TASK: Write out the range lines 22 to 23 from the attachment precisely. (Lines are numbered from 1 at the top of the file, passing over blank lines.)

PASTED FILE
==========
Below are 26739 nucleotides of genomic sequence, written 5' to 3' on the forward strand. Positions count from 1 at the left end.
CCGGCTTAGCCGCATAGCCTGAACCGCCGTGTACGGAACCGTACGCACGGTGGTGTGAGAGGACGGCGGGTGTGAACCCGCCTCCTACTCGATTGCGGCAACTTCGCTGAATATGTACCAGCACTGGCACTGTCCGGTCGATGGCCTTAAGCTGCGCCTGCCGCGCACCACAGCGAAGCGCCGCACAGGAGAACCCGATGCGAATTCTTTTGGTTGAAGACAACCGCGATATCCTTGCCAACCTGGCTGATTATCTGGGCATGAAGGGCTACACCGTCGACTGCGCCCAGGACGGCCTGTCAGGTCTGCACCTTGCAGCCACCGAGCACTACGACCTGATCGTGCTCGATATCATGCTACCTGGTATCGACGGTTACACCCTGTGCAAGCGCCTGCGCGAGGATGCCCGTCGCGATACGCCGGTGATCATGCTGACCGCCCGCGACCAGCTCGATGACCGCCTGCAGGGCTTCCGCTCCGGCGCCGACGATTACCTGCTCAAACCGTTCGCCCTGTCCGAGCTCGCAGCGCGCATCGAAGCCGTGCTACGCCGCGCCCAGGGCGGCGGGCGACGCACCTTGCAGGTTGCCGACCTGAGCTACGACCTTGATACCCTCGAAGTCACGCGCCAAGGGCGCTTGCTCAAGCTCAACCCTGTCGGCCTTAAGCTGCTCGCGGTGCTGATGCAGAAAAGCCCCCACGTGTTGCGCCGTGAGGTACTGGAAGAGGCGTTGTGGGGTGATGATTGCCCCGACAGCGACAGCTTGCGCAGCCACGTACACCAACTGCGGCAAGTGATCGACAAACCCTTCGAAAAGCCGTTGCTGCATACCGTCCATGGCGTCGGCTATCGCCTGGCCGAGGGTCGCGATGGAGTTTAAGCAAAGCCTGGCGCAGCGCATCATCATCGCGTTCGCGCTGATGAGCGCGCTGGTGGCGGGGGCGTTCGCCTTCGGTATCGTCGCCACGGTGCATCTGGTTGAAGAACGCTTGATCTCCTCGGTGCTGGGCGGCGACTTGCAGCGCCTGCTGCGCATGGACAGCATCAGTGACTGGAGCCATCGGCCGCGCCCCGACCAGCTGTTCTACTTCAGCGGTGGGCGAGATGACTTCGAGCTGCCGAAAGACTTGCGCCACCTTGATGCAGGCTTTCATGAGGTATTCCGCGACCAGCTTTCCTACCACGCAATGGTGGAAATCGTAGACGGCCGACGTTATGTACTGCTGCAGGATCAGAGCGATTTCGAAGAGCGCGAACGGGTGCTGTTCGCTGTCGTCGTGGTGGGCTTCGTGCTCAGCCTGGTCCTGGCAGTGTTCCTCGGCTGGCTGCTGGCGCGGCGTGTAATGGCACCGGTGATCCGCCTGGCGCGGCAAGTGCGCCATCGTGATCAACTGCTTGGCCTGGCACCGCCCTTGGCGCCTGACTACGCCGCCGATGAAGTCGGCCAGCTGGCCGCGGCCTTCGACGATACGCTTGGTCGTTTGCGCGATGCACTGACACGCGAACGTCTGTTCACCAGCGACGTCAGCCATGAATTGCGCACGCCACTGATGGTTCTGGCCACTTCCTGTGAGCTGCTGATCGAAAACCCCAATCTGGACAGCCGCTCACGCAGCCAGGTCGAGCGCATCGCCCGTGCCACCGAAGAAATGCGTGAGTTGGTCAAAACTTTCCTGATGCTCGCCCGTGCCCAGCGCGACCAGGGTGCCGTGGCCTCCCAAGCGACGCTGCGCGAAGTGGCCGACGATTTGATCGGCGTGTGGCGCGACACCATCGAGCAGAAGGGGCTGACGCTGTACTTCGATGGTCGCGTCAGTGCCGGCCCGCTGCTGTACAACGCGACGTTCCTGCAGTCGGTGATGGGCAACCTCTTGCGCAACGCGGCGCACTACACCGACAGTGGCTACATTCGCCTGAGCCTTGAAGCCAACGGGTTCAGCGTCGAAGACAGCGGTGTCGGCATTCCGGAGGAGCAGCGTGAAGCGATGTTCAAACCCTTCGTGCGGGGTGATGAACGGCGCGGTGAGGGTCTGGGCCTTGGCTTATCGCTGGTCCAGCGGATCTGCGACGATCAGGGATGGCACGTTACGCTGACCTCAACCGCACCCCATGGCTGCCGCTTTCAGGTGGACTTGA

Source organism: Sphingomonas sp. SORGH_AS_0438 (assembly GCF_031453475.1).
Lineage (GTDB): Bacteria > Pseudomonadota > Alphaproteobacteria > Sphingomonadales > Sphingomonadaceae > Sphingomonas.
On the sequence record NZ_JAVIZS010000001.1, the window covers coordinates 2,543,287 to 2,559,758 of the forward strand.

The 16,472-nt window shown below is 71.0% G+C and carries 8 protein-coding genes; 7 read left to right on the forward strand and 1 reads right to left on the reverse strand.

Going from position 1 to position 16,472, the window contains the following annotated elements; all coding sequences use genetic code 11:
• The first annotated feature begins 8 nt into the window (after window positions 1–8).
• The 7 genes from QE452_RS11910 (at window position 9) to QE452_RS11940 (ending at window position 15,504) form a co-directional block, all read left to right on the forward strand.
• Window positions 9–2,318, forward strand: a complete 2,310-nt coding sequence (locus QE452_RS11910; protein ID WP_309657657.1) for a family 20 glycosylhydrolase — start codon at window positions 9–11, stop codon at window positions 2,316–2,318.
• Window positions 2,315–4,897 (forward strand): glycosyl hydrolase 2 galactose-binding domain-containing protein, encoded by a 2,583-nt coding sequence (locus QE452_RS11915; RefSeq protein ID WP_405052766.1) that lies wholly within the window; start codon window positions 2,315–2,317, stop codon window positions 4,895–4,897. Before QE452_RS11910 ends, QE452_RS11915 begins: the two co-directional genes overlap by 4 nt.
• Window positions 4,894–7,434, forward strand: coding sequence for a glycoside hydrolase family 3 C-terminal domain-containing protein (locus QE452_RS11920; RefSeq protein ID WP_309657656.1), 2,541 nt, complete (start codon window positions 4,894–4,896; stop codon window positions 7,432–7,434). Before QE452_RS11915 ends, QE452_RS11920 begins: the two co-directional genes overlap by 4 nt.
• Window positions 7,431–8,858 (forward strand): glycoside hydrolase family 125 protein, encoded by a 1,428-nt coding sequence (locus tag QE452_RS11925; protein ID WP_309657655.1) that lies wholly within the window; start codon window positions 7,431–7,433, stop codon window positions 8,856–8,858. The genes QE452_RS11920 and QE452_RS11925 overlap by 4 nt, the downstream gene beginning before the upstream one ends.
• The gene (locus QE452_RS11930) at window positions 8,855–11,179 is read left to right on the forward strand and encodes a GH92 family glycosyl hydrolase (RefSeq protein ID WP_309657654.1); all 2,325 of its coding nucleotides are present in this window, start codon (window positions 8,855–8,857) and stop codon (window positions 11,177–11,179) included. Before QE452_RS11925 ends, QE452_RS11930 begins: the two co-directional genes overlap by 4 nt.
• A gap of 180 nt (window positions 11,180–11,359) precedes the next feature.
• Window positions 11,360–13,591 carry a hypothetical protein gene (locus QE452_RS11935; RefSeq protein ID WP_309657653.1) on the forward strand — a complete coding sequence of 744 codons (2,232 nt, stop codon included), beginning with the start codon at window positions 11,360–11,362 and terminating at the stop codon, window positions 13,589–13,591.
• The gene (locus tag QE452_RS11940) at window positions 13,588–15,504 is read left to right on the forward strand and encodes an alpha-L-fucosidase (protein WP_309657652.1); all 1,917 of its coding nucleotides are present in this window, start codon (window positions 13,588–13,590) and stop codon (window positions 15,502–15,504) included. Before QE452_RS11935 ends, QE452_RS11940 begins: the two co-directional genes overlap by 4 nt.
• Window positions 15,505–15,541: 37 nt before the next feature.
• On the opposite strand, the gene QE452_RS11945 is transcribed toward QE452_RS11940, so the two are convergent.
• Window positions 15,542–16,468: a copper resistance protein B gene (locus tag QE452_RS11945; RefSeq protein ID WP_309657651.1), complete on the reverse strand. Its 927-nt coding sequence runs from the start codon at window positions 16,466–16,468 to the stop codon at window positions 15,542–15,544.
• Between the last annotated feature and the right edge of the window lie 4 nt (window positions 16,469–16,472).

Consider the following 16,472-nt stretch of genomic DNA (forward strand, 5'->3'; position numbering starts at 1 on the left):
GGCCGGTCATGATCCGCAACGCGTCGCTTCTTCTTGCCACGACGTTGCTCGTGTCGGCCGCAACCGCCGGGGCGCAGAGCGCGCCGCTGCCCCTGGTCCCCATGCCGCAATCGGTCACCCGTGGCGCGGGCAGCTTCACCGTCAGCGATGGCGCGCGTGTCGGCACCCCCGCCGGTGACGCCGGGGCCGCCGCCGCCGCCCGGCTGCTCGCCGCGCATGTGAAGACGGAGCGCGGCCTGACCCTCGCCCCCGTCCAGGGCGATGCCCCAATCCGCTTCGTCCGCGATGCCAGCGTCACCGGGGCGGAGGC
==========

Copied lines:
Consider the following 16,472-nt stretch of genomic DNA (forward strand, 5'->3'; position numbering starts at 1 on the left):
GGCCGGTCATGATCCGCAACGCGTCGCTTCTTCTTGCCACGACGTTGCTCGTGTCGGCCGCAACCGCCGGGGCGCAGAGCGCGCCGCTGCCCCTGGTCCCCATGCCGCAATCGGTCACCCGTGGCGCGGGCAGCTTCACCGTCAGCGATGGCGCGCGTGTCGGCACCCCCGCCGGTGACGCCGGGGCCGCCGCCGCCGCCCGGCTGCTCGCCGCGCATGTGAAGACGGAGCGCGGCCTGACCCTCGCCCCCGTCCAGGGCGATGCCCCAATCCGCTTCGTCCGCGATGCCAGCGTCACCGGGGCGGAGGC